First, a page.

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In working on a related question I realized that there it was unclear to me who was the subject and who was the object in this verse:

Rom 11:15 KJV - 15 For if the casting away of them be the reconciling of the world, what shall the receiving of them be, but life from the dead?

GNT Romans 11:15 εἰ γὰρ ἡ ἀποβολὴ αὐτῶν καταλλαγὴ κόσμου τίς ἡ πρόσλημψις εἰ μὴ ζωὴ ἐκ νεκρῶν

The words translated "the casting away of them" seem like they could be read in at least two ways:

"For if their refusal/loss serves to bring about the reconciling of the KOSMOS..."

OR,

"For if by their being rejected reconciliation came to the KOSMOS..."

The same ambiguity is seen in the second clause:

The words translated "the casting away of them" seem like they could be read in at least two ways:

"...what will it mean if they are later received other than life from the dead?"

OR,

"...what will it mean if they later receive other than life from the dead?"

Since these are noun forms "refusal" and "reception" we don't have the benefit of the inflection of the verbs.

Possibly related:

Psa 94:14 KJV - 14 For the LORD will not cast off his people, neither will he forsake his inheritance.

I've always read it as the Jews being "cast off" but perhaps the point is that the LORD would not cut off his people but they were quick to cast off God and his Messiah.

Alternatively, might he be speaking of the "loss" of these unholy branches. That is how the same word is used here:

Act 27:22 KJV - 22 And now I exhort you to be of good cheer: for there shall be no loss[G580] of any man's life among you, but of the ship.

Was Paul saying "Their loss is our gain"? IE: "If their loss serves to bring about the reconciliation of the world, won't their reception be as much of a boon as life from the dead (which it is in fact)"? IE: Two boons from one loss? The boon to the gentiles because the non-elect Jews and the repentant non-elect Jews (when the hardening is lifted) and they "turn to the Lord":

Luke 15:24 KJV - 24 For this my son was dead, and is alive again; he was lost, and is found. And they began to be merry.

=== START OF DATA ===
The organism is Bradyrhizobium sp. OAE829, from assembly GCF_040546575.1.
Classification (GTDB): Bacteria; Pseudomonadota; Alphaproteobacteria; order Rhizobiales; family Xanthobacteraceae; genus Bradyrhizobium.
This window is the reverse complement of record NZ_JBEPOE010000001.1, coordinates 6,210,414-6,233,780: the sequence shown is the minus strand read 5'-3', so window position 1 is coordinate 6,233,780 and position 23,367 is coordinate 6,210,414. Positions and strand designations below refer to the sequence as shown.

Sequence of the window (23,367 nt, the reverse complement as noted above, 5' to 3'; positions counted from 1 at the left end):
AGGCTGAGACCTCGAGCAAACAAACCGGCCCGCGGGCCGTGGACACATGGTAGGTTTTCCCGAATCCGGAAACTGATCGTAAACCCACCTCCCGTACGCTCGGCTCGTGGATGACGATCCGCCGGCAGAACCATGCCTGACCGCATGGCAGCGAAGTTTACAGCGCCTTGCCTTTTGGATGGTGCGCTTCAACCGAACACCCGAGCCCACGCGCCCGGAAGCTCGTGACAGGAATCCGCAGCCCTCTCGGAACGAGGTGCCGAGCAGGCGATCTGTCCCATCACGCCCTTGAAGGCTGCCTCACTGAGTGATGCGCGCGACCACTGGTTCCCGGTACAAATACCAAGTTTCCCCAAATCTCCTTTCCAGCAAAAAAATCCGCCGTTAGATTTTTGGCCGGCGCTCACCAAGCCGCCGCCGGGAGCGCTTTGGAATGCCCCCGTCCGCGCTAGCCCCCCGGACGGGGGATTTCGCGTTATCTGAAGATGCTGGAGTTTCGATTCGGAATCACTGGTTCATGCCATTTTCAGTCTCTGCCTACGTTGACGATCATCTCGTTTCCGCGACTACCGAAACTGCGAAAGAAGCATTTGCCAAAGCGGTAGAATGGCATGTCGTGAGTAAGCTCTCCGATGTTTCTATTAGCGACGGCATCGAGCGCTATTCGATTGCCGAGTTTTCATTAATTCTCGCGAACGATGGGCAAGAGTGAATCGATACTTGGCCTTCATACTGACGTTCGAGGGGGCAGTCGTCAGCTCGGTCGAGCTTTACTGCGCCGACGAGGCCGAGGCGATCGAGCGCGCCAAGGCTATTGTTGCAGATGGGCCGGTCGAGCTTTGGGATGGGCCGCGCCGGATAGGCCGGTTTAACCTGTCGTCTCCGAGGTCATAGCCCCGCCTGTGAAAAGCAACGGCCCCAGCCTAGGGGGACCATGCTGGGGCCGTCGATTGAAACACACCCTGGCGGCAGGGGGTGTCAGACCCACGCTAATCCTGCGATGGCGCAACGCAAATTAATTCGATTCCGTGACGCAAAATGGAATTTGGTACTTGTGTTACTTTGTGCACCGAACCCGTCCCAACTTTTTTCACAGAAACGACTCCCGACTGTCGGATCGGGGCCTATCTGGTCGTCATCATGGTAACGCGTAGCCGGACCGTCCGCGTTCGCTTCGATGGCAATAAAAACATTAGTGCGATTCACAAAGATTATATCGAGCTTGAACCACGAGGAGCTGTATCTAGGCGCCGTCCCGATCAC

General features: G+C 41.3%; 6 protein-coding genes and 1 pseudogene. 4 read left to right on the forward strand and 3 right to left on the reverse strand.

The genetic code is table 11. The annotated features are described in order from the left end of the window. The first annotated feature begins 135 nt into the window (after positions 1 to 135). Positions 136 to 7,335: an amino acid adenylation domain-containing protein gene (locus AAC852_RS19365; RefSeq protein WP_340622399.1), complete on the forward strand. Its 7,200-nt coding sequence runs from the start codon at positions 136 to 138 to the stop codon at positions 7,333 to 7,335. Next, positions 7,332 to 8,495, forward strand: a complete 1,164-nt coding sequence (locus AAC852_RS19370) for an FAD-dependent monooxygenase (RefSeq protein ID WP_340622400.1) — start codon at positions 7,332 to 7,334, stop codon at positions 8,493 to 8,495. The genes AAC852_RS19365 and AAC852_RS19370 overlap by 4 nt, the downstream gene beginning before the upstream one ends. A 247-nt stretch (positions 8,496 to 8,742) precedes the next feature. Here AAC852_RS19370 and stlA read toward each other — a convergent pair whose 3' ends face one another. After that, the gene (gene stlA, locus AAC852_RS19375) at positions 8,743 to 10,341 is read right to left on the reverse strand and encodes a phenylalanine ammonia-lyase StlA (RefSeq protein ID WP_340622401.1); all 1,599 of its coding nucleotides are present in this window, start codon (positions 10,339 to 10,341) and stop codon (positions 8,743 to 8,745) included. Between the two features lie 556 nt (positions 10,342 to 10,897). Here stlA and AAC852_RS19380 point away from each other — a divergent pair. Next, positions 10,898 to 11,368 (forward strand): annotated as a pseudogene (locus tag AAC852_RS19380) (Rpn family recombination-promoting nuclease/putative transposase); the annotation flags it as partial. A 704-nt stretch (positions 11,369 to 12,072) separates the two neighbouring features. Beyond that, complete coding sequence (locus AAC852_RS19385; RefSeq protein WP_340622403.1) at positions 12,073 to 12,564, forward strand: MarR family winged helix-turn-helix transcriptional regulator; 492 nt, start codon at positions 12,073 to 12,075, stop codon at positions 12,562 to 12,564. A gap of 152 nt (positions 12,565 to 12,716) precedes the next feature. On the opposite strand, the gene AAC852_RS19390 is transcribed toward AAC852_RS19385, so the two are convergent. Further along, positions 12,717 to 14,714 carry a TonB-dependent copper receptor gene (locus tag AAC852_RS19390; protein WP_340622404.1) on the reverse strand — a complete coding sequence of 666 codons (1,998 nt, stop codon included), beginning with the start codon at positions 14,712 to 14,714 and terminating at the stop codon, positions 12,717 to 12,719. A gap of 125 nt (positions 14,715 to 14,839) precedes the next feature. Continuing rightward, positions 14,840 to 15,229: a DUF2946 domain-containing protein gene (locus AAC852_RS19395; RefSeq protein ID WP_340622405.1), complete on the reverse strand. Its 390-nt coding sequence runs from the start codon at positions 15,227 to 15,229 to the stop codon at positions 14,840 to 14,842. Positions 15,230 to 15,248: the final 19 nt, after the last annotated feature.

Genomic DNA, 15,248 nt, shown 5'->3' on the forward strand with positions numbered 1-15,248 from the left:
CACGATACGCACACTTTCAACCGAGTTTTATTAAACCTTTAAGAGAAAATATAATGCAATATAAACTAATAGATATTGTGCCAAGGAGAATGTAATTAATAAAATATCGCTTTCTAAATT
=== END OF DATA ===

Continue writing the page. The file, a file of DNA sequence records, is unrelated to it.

2 Corinthians 3:14-16 NLT - 14 But the people's minds were hardened, and to this day whenever the old covenant is being read, the same veil covers their minds so they cannot understand the truth. And this veil can be removed only by believing in Christ. 15 Yes, even today when they read Moses' writings, their hearts are covered with that veil, and they do not understand. 16 But whenever someone turns to the Lord, the veil is taken away.

Update

I'm adding the relevant section from a commentary. It examines the issue and takes a position. I'm posting it as part of the question to facilitate exposition, regardless of the position reached:

  1. if their rejection has meant. After vv 13–14, which were a sort of parenthetical remark, Paul turns now to repeat in different language what he said in v 12.

Some commentators (e.g., Black, Romans, 155; Cranfield, Romans, 562; Murray, Romans, 2. 81; Nygren, Romans, 397; Wilckens, Römer, 245) understand apobolē autōn, “their rejection,” as an objective gen., God’s (temporary) “rejection of them,” even comparing the gloss in Sir 10:20: “Fear of the Lord is the beginning of acceptance, but the beginning of rejection is obstinacy and arrogance.” But it is better taken as a subjective gen., i.e., the Jews’ rejection (of the gospel), in view of what Paul has exclaimed in 11:1, where he rejects the idea that God has rejected his own people. To introduce the idea of a temporary rejection of Israel by God is to read something into the text that is not there; it is nonetheless a very common interpretation of this phrase.

the reconciliation of the world. Although Paul does not explain this phrase here, he has already used a similar expression in 2 Cor 5:19, “God was in Christ, reconciling the world to himself,” i.e., setting it at one with himself. See Introduction, section IX.B. The providential aspect of Israel’s “rejection” has been the extension of reconciliation with God to all other human beings, and even a cosmic extension of that effect to the whole universe. Such a reconciliation will have the effect of making the ethnic Israel jealous and thus of drawing it closer to God’s new mode of salvation.

what will their acceptance mean? I.e., their acceptance or welcoming of the gospel, as the counterpart of their “rejection” of it (v 15a). Many commentators, however, think that “acceptance” means “acceptance by God,” appealing to 14:3 and 15:7; so Black (Romans, 155), BAGD, 717.

Fitzmyer, J. A., S. J. (2008). Romans: a new translation with introduction and commentary (Vol. 33, pp. 612–613). New Haven; London: Yale University Press.